Pham: This was such a departure from anything I'd done before. It was like returning to childhood with your best friend and scribbling in a corner and doing something for the pure joy of it, rather than with the intent of anyone reading it. For that alone, it was so special. We could have been snuggled up at a sleepover together, scribbling away in the dark and producing this special thing. That's where Itty Bitty Kitty-Corn was born, between two friends.

Hale: We've often said, "Oh, if only we had grown up together, we would have been making books together all the time." This was like stepping back through time, being kids together, and coming up with a book as a game. It was pure delight.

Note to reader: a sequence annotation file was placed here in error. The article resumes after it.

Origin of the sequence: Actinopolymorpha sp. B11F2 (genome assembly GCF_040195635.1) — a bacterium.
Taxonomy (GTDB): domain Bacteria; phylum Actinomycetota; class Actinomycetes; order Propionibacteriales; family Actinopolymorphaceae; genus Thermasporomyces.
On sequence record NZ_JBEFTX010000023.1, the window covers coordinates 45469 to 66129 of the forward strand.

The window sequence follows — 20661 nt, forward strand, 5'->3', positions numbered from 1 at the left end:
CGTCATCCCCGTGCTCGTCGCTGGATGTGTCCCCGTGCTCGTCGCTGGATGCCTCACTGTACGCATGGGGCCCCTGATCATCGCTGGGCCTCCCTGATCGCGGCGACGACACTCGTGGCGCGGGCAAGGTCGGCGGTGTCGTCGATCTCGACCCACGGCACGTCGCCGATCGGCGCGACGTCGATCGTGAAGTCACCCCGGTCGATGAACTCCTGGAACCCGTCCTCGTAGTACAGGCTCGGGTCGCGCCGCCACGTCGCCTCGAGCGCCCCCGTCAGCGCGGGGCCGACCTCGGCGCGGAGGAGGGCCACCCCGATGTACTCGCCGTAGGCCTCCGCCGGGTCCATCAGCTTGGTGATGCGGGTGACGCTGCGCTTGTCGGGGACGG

Pham: The longer I've been in this industry, the more I realize that true connections between creators is not common. It's rare, what you and I have, and I'm not saying that because you're my best friend. I'm saying that because I feel like it's hard to make these connections in a visual and creative way. Between us, there's no ego involved. And when there's no ego involved, it becomes all about the joy of making art. I love that I'm never scared to share any ideas with you. You're always going to be protective of everything that I say and do and I'm going to be equally protective of you. That goes beyond friendship--it goes beyond anything I've experienced in my creative life. I think the closest it comes to (and my husband will hate hearing this) is marriage. I feel very, very taken care of. There's this creative bubble between us where we make stories for each other. And every once in a while, we share those stories with the rest of the world. That's what Kitty-Corn is, a peek into our bubble.